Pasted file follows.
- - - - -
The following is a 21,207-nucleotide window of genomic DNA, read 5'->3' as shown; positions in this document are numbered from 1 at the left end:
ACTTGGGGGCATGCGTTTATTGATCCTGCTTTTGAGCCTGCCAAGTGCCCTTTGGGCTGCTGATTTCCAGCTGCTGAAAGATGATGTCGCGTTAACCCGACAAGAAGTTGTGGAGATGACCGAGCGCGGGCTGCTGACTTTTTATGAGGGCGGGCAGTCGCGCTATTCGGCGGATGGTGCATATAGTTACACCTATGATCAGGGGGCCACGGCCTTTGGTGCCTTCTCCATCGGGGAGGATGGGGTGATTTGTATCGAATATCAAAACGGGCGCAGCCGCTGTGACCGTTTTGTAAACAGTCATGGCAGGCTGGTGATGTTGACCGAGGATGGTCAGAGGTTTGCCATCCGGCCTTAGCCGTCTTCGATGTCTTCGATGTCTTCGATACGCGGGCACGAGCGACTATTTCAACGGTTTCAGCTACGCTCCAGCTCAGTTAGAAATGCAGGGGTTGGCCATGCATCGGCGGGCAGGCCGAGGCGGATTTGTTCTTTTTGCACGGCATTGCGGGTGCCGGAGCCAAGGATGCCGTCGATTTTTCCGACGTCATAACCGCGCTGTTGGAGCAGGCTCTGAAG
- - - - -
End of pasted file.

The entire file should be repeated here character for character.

The following is a 21,207-nucleotide window of genomic DNA, read 5'->3' as shown; positions in this document are numbered from 1 at the left end:
ACTTGGGGGCATGCGTTTATTGATCCTGCTTTTGAGCCTGCCAAGTGCCCTTTGGGCTGCTGATTTCCAGCTGCTGAAAGATGATGTCGCGTTAACCCGACAAGAAGTTGTGGAGATGACCGAGCGCGGGCTGCTGACTTTTTATGAGGGCGGGCAGTCGCGCTATTCGGCGGATGGTGCATATAGTTACACCTATGATCAGGGGGCCACGGCCTTTGGTGCCTTCTCCATCGGGGAGGATGGGGTGATTTGTATCGAATATCAAAACGGGCGCAGCCGCTGTGACCGTTTTGTAAACAGTCATGGCAGGCTGGTGATGTTGACCGAGGATGGTCAGAGGTTTGCCATCCGGCCTTAGCCGTCTTCGATGTCTTCGATGTCTTCGATACGCGGGCACGAGCGACTATTTCAACGGTTTCAGCTACGCTCCAGCTCAGTTAGAAATGCAGGGGTTGGCCATGCATCGGCGGGCAGGCCGAGGCGGATTTGTTCTTTTTGCACGGCATTGCGGGTGCCGGAGCCAAGGATGCCGTCGATTTTTCCGACGTCATAACCGCGCTGTTGGAGCAGGCTCTGAAG